29th Sept 2019
As this was the first time I had been on the Eurotunnel, it would be a totally new experience. After going through passport control, we had a brief break and then got straight onto the coach, which then drove onto a waiting carriage. We arrived at Calais in half an hour. After passing Dunkirk it did not take to long to get to Belgium and start our tour around the Ypres Salient area.
Our first port of call was the Essex Farm Advanced Dressing Station and cemetery. Just outside, as we left the coach, there was a marker-plaque to the poet John McCrae who wrote the poem “In Flanders Fields”. He served some time there as a doctor by trade. In the cemetery are 1200 servicemen who died here, including one of the youngest British soldiers (Rifleman Valentine Joe Strudwick plot I Row U Grave 8) who was aged 15; also Thomas Barrett who was awarded the Victoria Cross. After visiting the cemetery, we had a look at the Advanced Dressing Station with the underground treatment units.
At Vancouver Corner we saw the St Julien memorial, the Brooding Soldier. Unfortunately this was covered in scaffolding, but we were told, by our excellent and knowledgeable guide Steve, about the German chlorine gassing and the Canadian soldiers who suffered there. Our next stop was at the Tyne Cot Cemetery, which is the largest Commonwealth Cemetery in the world with nearly 12,000 graves. Its walls bear the names of 35,000 missing soldiers. Following a wall full of regiments and names, we also saw where the New Zealanders are buried in a separate part, near one of the rotundas. At the foot of the Cross of Sacrifice there are three German pill boxes. As it poured with rain the whole time we were there, our guide had to talk to us under the cover of one of the rotundas.
We then travelled to the city of Ypres by which time it had at last stopped raining. We got off the coach at the Menin Gate and had a tour past the two lions which guarded the entrance, with a road going over a moat. Up above the arch there is a lion sitting on top of a sarcophagus. Around the Gate there are 54,000 names on the walls. We then went through the arch and up onto the ramparts, where there is a scale model of the Menin Gate, so that those who are blind can have a rough idea of what it looked like. There was also information about it in Braille. Further along on the ramparts we stopped off at the Indian Soldiers Memorial and the Gurka Memorial. We then had free time to ourselves, so my Mother and I went to the Cloth Hall in the Great Market. On the Cloth Hall wall there was a plaque in memory of the 1st Polish Armoured Division. On the plaque the following text can be read “In memory of the set in of the 1st Polish Armoured Division on 6 September 1944 in Ypres fighting for your and our freedom”. This marked the liberation of Ypres in World War II.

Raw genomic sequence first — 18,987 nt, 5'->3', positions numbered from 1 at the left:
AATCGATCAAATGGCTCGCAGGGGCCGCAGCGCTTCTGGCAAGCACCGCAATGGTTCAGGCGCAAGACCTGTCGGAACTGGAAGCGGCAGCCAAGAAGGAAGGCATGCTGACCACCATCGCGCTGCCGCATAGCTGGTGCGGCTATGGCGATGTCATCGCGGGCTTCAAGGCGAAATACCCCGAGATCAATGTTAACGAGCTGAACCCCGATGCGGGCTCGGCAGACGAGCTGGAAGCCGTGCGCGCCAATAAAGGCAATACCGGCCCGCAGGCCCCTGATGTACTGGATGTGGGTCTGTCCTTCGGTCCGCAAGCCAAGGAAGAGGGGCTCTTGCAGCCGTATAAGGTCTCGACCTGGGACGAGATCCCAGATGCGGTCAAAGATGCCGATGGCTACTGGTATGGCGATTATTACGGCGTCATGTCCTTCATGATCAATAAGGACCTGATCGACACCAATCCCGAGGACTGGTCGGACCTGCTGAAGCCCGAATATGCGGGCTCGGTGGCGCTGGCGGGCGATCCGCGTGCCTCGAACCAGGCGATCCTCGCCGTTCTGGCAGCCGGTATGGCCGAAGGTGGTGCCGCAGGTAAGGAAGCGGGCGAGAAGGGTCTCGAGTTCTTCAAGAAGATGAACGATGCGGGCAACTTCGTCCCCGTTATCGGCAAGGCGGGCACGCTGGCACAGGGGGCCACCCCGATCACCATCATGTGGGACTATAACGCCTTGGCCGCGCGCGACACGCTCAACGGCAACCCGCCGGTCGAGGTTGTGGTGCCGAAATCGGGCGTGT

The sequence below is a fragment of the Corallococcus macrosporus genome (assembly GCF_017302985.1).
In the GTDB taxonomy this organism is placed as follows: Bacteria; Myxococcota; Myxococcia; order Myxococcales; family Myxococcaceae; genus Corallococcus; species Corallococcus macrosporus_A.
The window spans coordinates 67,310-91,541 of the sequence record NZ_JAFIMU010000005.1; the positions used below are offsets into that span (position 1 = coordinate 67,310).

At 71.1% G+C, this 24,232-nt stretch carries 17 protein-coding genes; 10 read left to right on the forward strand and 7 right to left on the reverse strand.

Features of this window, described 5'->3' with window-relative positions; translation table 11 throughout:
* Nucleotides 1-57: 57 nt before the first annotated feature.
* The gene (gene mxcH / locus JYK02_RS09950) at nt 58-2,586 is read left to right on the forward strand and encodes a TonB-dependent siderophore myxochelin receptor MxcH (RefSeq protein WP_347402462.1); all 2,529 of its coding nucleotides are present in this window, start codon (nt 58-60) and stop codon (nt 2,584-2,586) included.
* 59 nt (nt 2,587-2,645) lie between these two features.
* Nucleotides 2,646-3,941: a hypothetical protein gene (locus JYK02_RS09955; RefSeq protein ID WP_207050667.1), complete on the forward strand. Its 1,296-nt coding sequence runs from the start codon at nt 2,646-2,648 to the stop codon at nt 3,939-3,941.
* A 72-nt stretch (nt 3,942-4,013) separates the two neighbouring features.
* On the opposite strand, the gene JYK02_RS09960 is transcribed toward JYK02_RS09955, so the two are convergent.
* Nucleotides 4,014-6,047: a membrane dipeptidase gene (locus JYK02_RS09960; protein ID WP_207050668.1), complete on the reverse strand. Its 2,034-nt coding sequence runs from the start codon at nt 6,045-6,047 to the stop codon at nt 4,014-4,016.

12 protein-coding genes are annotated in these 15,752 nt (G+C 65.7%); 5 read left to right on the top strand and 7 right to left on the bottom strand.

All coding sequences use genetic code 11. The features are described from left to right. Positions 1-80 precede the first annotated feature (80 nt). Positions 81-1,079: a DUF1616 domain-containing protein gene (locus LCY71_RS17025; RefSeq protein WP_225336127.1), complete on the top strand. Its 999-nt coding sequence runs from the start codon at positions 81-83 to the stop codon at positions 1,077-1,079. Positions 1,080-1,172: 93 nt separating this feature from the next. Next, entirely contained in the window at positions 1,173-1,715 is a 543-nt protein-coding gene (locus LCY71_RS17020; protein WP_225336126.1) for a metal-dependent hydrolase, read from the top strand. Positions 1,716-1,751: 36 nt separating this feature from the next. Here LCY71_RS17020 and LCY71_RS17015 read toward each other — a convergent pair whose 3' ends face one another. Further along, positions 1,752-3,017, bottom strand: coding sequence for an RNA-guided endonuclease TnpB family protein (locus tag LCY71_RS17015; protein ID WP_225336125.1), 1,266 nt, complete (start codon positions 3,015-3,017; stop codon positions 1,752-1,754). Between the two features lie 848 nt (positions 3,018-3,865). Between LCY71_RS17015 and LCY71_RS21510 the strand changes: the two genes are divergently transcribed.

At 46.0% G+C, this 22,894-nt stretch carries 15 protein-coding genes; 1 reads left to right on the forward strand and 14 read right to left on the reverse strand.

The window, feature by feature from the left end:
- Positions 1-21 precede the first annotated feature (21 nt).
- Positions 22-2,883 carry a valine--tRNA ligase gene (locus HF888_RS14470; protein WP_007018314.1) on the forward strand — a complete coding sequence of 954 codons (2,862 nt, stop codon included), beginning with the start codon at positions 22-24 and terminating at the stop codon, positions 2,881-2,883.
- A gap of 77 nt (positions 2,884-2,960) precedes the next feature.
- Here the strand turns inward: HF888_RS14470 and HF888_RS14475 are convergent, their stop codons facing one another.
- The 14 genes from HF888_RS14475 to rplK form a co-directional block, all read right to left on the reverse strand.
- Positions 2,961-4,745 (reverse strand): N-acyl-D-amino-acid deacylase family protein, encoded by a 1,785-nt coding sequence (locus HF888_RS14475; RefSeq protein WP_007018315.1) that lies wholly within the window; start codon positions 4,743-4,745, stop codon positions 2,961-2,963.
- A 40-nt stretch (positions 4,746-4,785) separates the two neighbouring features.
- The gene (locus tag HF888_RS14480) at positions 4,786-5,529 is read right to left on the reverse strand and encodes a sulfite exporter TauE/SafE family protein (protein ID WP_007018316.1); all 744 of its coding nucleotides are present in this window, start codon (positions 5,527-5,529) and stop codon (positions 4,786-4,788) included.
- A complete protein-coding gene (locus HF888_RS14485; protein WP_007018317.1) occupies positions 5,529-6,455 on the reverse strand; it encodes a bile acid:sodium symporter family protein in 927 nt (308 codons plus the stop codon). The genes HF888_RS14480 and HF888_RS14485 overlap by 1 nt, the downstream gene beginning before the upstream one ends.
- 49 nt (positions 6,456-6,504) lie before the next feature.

We then went to the British Grenadier Bookshop, as in my research before we went, I saw a video about it telling of the owner’s private collection of WW1 memorabilia and items for sale. On our return we stopped just outside Ypres, at Vlamertinghe New Military cemetery. Some people on the coach had a relation who had died there, and had a gravestone there amongst the 1811 other gravestones at this cemetery. Nearby, on a roundabout there was a sculpture of a War horse, as in the War Horse Show in London Theatre. This commemorated horses that had suffered in WW1. If there was a place on route where a passenger knew of a grave of a relative, Steve Roberts, our guide, would try to fit this in.
This was an excellent and informative trip by Eastons Coaches, with a first class guide who had a great knowledge and first hand experience, having served in the RAF as a Warrant Officer and fought in the Gulf and various recent wars, before finally retiring from RAF Marham
By Andrew ElphickClick this Link for more information! Ypres